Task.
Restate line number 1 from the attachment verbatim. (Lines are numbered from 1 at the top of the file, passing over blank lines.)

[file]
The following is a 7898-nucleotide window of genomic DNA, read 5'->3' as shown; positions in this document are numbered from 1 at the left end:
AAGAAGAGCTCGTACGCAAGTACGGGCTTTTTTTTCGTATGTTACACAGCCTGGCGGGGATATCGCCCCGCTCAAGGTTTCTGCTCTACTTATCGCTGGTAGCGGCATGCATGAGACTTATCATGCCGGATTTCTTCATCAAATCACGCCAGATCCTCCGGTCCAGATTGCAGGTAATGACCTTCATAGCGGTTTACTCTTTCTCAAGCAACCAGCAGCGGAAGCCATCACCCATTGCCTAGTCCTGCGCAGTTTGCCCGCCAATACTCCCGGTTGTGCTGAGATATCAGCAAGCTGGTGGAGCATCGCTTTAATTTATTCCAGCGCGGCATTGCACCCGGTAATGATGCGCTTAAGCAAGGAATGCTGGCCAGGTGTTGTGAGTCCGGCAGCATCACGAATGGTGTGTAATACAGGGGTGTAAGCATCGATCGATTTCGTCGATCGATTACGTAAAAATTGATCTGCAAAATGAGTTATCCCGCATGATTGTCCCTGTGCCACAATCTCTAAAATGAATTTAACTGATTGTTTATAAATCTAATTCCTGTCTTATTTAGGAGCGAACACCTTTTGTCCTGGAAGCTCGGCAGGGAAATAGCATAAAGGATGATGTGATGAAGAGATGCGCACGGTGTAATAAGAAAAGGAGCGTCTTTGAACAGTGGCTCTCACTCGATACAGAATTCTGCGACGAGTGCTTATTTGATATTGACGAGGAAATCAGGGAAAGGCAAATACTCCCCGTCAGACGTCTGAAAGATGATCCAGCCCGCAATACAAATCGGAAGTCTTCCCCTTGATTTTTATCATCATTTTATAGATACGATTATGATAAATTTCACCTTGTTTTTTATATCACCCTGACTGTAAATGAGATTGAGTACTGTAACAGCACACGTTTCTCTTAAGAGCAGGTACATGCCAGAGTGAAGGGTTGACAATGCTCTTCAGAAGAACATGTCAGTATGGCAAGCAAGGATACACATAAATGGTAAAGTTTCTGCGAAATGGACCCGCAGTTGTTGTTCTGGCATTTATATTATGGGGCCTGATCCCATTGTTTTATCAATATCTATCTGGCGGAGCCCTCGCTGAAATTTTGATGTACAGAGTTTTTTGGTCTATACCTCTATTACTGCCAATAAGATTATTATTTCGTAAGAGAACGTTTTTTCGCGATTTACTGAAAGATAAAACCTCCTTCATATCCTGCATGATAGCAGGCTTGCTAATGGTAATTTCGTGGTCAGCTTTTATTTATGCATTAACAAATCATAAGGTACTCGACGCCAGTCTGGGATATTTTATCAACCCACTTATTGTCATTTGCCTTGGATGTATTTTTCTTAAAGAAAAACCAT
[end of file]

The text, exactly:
The following is a 7898-nucleotide window of genomic DNA, read 5'->3' as shown; positions in this document are numbered from 1 at the left end: